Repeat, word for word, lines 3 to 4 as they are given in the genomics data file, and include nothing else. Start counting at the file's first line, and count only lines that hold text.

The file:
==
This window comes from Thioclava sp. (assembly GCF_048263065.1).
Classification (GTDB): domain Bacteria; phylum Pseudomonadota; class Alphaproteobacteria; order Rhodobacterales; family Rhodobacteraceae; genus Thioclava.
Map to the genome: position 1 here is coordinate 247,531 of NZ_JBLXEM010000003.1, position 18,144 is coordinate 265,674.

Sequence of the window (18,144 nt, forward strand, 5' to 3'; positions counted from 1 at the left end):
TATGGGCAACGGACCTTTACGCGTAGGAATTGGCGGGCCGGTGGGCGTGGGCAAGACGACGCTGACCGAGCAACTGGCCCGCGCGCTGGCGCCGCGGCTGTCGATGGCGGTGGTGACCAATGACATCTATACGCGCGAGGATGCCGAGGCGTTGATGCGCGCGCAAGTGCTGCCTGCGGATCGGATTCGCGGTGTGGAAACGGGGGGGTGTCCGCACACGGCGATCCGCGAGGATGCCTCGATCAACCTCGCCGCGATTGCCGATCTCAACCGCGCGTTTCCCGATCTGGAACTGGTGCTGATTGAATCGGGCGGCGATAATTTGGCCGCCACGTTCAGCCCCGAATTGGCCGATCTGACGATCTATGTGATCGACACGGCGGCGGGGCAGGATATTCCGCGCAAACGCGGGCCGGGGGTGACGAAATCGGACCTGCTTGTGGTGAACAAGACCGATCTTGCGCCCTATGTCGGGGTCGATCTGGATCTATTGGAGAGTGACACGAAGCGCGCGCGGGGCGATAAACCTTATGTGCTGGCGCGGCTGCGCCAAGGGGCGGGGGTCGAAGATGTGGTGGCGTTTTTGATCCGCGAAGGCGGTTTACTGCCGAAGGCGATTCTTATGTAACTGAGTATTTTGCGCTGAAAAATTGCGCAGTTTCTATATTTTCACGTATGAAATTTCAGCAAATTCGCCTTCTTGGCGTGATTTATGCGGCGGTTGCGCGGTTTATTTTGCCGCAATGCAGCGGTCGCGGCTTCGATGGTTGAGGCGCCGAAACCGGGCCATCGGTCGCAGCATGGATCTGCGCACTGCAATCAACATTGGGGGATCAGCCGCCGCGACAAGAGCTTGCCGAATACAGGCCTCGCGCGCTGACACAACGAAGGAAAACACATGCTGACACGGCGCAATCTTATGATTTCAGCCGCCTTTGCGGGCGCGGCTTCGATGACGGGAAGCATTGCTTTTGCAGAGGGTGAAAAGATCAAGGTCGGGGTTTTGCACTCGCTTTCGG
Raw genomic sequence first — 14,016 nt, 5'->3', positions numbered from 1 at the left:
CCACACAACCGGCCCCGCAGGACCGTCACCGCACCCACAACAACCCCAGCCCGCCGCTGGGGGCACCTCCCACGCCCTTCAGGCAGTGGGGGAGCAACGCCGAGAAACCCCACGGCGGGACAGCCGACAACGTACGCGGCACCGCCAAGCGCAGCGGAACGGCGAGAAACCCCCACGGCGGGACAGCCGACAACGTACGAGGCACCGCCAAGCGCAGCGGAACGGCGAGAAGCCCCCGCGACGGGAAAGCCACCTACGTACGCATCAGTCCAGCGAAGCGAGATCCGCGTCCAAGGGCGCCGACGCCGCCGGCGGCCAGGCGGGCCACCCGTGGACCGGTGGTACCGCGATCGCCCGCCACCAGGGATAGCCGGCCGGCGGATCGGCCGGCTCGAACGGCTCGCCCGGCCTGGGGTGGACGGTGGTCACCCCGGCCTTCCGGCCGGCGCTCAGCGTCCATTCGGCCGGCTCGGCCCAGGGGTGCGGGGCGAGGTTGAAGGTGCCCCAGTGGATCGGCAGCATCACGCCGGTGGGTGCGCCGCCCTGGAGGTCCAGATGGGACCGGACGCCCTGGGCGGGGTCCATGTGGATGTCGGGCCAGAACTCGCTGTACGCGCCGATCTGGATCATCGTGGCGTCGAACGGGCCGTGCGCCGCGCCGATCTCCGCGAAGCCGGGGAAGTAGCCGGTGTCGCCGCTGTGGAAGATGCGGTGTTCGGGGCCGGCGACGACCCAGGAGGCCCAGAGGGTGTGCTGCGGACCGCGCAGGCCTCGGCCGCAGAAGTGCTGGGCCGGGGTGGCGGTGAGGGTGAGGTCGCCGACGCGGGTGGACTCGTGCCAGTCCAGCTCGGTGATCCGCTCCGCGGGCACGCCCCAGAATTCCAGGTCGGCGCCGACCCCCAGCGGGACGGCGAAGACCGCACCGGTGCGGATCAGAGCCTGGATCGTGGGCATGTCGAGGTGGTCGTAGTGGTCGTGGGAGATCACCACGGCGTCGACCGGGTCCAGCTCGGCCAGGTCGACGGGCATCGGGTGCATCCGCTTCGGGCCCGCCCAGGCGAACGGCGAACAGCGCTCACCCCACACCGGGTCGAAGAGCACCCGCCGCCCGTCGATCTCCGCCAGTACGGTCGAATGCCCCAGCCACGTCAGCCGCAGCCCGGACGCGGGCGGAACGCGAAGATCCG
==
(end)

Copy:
Map to the genome: position 1 here is coordinate 247,531 of NZ_JBLXEM010000003.1, position 18,144 is coordinate 265,674.

Sequence of the window (18,144 nt, forward strand, 5' to 3'; positions counted from 1 at the left end):